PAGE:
"But I must emphasize this." Quoro's voice broke into Zuko's thoughts almost too loudly. "If you bring it up and it is ill-received by anyone, you do bring a risk, not just to yourselves, but also to the Nation."

Mai sighed, leaning her head and nuzzling the still-sleeping dragon in her arms. "Whatever," she answered.

"Firelady –,"

"Quoro," Zuko interjected gently, "Listen. Mai has a point. We pretty much don't have a choice at this point. We either keep on hiding it and risk it being found out, which would probably cause a scandal, or reveal it ourselves, cause a scandal, but be able to control it. Either way, it's going to happen: people will find out. I think just showing up is the best idea."

The archivist opened his mouth, then closed it. If Quoro was anything, it was discreet. "Very well," he finally agreed. "I will support you."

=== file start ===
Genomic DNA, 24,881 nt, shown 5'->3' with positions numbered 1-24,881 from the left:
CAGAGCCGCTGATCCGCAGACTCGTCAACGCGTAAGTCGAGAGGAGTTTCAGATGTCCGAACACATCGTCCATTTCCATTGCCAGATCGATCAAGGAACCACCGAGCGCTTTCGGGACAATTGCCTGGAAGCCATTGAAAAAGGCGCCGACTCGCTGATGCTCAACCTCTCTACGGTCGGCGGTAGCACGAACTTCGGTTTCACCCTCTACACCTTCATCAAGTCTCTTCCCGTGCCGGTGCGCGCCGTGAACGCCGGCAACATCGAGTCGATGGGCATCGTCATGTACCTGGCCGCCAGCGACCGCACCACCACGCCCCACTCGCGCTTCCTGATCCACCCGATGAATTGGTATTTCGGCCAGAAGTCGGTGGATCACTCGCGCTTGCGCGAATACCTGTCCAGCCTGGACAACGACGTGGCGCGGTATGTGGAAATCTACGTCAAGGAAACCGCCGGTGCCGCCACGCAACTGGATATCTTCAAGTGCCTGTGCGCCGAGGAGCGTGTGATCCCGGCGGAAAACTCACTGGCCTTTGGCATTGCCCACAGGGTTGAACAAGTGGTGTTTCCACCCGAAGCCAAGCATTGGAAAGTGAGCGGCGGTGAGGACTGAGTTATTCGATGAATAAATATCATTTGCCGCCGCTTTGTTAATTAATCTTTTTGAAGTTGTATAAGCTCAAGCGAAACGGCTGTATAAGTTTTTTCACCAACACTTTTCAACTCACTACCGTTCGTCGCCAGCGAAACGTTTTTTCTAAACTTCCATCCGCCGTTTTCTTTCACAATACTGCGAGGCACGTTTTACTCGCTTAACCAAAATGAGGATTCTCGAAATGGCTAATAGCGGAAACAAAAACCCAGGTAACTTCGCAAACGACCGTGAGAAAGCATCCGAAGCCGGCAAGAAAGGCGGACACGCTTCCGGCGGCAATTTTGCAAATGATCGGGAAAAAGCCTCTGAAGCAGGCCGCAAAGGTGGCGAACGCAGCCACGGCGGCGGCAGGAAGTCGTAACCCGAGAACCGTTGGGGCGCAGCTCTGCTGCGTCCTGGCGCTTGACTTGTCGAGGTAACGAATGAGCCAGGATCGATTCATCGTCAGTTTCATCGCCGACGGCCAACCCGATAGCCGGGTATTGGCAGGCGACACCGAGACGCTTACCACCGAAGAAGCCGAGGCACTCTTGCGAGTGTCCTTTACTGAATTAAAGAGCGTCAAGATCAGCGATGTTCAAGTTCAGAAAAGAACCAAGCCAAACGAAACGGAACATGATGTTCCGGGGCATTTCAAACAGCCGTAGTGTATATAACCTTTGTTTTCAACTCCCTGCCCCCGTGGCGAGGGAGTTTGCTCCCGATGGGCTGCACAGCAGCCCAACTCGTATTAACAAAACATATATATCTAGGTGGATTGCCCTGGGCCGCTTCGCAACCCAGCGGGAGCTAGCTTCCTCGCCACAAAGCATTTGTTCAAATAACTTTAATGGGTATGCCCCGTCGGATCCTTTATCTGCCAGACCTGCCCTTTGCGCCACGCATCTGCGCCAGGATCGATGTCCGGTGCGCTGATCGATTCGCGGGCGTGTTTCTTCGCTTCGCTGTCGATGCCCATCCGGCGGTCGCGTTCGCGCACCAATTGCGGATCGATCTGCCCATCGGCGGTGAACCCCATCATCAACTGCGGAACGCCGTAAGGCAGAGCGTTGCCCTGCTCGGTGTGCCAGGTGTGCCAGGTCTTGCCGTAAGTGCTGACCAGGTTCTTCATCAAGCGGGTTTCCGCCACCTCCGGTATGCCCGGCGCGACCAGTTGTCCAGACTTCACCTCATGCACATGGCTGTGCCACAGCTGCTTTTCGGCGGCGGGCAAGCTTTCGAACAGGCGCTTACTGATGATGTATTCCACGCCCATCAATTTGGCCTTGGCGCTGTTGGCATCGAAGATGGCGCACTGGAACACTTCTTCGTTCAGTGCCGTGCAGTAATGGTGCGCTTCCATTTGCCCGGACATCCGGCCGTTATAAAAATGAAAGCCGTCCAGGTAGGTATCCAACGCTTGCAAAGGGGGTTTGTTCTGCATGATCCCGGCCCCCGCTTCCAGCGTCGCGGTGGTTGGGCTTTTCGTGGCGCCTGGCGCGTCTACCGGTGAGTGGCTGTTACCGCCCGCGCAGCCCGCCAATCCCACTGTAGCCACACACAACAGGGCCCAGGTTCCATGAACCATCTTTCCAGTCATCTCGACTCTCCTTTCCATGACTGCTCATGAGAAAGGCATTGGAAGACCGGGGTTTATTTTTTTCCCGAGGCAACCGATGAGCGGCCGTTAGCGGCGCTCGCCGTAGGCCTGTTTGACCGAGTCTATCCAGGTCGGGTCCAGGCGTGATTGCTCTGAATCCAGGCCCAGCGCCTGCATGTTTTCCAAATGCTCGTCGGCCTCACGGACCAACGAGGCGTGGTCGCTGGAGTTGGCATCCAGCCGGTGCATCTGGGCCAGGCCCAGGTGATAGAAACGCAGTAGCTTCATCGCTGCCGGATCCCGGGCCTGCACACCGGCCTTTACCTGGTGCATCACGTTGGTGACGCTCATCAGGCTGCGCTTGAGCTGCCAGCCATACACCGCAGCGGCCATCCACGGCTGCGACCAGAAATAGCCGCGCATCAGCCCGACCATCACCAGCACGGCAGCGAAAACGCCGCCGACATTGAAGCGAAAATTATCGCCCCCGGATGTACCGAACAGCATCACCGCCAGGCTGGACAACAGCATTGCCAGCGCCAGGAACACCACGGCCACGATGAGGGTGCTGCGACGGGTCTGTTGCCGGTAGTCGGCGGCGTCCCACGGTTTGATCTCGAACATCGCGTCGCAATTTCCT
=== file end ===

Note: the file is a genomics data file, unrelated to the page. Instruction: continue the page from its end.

"That was the first thing you should have said," Mai snapped, sounding huffy. She increased her speed and quickly left the two men behind her.

"She is right," Zuko said mildly.

"Yes, well," Quoro scratched his cheek a little, clearly agreeing but not wanting to admit it. "In any case, I'll go ahead and call the meeting."

Soon he hurried off, but Zuko knew that he would never catch up with Mai like he wanted to. If Mai had wanted him to, she would have let it happen, and Zuko had seen her mood before: she did not like being questioned when it came to decisions, especially when she knew that they were the right ones. It brought too much of a reminder of what her childhood had been like, and while it could make her stubborn, it also made her strong.

He hoped that he could depend on that strength during the meeting. He highly doubted that it would be easy.

The meeting was called, and before they walked upon the dais, Zuko leaned in close to Mai, who was still holding the dragon close to her. He eyed them both, and saw that while the dragon looked sleepier than anything else, her surrogate mother looked anything but. Her bright eyes were brighter with her determination, and her mouth was set in a grim line. To anyone else she would look untouchable, but to Zuko she merely looked nervous and unsure. Gently, he touched her shoulder, and she looked up at him, the lines around her mouth and eyes relaxing just a bit.